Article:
Full stream ahead for remote fitness lessons
Yoga teachers show they’re supple in mind as much as body in their ability to adapt to online streaming in the Covid-19 age of self-isolation
Since the lockdown started in SA three weeks ago, yoga teacher Shasta Jordan’s online streamed classes have grown by a third. They are relatively small numbers, but it demonstrates the shift towards streaming in this sudden-onset age of self-isolation.
Jordan is a Joburg yoga teacher who specialises in pregnancy and post-natal classes, and has a dedicated following. But she is also an adept convert to this new form of teaching.
Yoga is an intimate wellness practice. The teacher demonstrates the position and then walks around the class, correcting postures. Like all other forms of group exercise, traditional yoga lessons are verboten in the Covid-19 age of self-isolating. Yoga, more than any other form of exercise, seems the least likely to be adaptable to an online format — but the change to remote lessons is proving to be immensely popular in SA, and globally.
"My classes have definitely increased in numbers. It was a great transition to make, but you have to adapt your teaching style," Jordan told the FM (via a traditional phone call). She says her classes have grown under lockdown because the online versions have inadvertently reduced many barriers to entry, not least of which is introducing a new-found flexibility in people’s days. "People [also] don’t have to get into their car and go anywhere."
Jordan uses an Apple MacBook Air laptop to stream her classes, and upgraded her fibre line at home just before the lockdown, especially the upload speed which is crucial for good-quality streaming video.
She uses Zoom, the video conferencing app that is suddenly in the spotlight for its ease of use (and security issues) in this stream-from-home period.
But Jordan is proof that yoga teachers show they’re supple in mind as much as body as they adapt to this new way of doing a traditional practice renowned for being personal and intimate.
Instead of being able to show the posture and then move around the physical studio to check her students have it correct, she finds she does more demonstration poses herself because of the nature of streaming a video. "It has been more challenging to do three to four classes a day online," but she has found a clever strategy to keep her eye on her students.
"When I have a strong student in my class, who knows my teaching style and poses very well, I pin that person [to the Zoom screen instead of Jordan’s feed] so that when people look up they see that person and they are seeing perfect posture being demonstrated."
That enables her to go to her laptop and look at the poses of her online students, whom she then corrects with verbal instructions. Her teaching style has changed but at the same time, it hasn’t. "I taught a very specific [post-natal] class today for pelvic reset. I looked at every person on the screen. Some of those people can get lost in a normal class," she says.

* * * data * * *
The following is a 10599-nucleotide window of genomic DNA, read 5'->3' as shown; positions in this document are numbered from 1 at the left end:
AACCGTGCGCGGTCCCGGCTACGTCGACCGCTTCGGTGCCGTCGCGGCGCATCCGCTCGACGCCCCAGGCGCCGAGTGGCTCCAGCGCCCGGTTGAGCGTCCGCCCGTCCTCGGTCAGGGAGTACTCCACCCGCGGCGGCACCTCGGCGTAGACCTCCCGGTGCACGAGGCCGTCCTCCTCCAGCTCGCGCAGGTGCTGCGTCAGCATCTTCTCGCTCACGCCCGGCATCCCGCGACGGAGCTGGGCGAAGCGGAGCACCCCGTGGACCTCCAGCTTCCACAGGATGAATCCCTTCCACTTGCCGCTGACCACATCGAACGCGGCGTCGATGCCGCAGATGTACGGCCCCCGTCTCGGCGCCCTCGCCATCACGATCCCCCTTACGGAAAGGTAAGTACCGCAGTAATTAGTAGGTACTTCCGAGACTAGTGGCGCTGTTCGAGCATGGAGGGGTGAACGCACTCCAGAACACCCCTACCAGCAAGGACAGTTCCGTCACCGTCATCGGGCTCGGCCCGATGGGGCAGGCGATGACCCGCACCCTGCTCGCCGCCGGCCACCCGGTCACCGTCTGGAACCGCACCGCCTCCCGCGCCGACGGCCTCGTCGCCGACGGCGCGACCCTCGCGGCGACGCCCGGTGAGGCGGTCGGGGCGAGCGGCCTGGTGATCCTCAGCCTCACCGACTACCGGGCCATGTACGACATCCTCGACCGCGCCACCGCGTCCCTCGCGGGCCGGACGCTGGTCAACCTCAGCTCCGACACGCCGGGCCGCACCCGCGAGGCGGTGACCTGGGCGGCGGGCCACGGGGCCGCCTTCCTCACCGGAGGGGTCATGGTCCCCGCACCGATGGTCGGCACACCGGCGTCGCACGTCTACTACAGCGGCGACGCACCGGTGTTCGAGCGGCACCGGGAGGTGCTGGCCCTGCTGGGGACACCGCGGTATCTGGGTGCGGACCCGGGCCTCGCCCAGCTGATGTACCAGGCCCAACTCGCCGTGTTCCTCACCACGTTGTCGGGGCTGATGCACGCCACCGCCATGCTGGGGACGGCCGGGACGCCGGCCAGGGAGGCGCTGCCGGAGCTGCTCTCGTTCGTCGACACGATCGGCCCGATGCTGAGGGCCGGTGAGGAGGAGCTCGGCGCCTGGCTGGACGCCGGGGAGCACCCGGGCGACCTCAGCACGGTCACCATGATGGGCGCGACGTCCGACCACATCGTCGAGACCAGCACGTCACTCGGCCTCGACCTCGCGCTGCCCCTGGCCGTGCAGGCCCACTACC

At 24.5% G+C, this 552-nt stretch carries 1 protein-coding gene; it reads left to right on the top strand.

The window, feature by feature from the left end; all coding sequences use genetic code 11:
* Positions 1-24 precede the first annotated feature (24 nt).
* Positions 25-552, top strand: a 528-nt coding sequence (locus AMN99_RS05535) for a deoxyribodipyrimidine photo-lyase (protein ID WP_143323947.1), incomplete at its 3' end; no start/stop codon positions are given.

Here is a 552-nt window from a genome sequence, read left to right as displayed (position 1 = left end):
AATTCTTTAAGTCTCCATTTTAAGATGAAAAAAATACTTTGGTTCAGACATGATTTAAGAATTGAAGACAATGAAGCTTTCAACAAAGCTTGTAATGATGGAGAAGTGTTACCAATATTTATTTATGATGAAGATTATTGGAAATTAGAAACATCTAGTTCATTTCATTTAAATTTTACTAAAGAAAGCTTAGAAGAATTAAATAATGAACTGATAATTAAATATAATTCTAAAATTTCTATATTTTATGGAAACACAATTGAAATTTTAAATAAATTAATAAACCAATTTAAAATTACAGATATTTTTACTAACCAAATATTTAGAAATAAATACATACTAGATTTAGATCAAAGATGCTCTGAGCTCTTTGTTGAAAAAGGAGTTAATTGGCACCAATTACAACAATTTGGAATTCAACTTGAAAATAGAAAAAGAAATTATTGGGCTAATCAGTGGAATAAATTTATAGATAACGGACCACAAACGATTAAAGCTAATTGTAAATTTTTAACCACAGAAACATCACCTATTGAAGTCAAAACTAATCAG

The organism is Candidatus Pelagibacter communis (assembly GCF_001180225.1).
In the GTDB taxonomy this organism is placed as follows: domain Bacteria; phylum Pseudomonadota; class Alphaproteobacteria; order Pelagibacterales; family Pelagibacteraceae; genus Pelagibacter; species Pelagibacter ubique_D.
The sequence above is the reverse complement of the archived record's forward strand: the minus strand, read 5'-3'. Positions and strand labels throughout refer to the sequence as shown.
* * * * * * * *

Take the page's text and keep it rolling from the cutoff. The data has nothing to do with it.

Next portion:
There is another useful and unintended consequence: people do marketing on your behalf on social media. "The opportunity to reach a wider audience is incredible. Other people are advertising for you. They put their stories on Instagram and Facebook. Suddenly I got more exposure than I was giving myself before," she says. "There have definitely been some positives to that."
For another Joburg yoga teacher, Michelle Kriek, online teaching has helped her change the way she interacts with her students.
Kriek does her art classes and yoga classes through Zoom, also preferring an Apple MacBook.
"I have had to learn a lot of skills," she tells the FM. "I feel lucky that I have been able to maintain students. I lost a few, mostly because of tech or internet connection issues. Most of them are paying, but a handful have said they can’t afford to. I’ve said I would rather they continue, because they are part of the studio, and they pay when they can."
She has had to shift her focus towards tutorials and masterclasses on techniques because of the nature of streaming to an audience. She feels lucky to be in an industry where moving to web-based streaming via Zoom is possible. "Zoom makes it easy to take my art and yoga classes online," she says.
Jordan and Kriek’s clients mostly pay by EFT. This overcomes the biggest barrier for home practitioners: finding a cost-effective booking and payment system.
Jordan uses a service called Bookamat, which integrates a booking and payment system. She is signing up for PayPal for international payments, from Germany and Dubai. These foreign clients found her because she offered a free, 20-minute, midday meditation session, which has proved not only to be calming for her, but excellent marketing for her yoga.
Arguably the most famous beneficiary of the teach-from-home trend is British fitness YouTuber Joe Wicks, whose physical exercise (PE) classes for schoolchildren have gone truly viral.
Though Wicks has been teaching via YouTube since 2014, his classes in the lounge of his flat have become an internet sensation. He said he’d had 28-million views in the 10 days since they went viral. He dresses up in funny outfits and chats back to followers who comment (via his brother, who is his producer and reads the text messaging on the screen).
He’s been interviewed by comedian Russell Brand and is a bona-fide celebrity in the new work-from-home era. It seems it couldn’t happen to a nicer guy.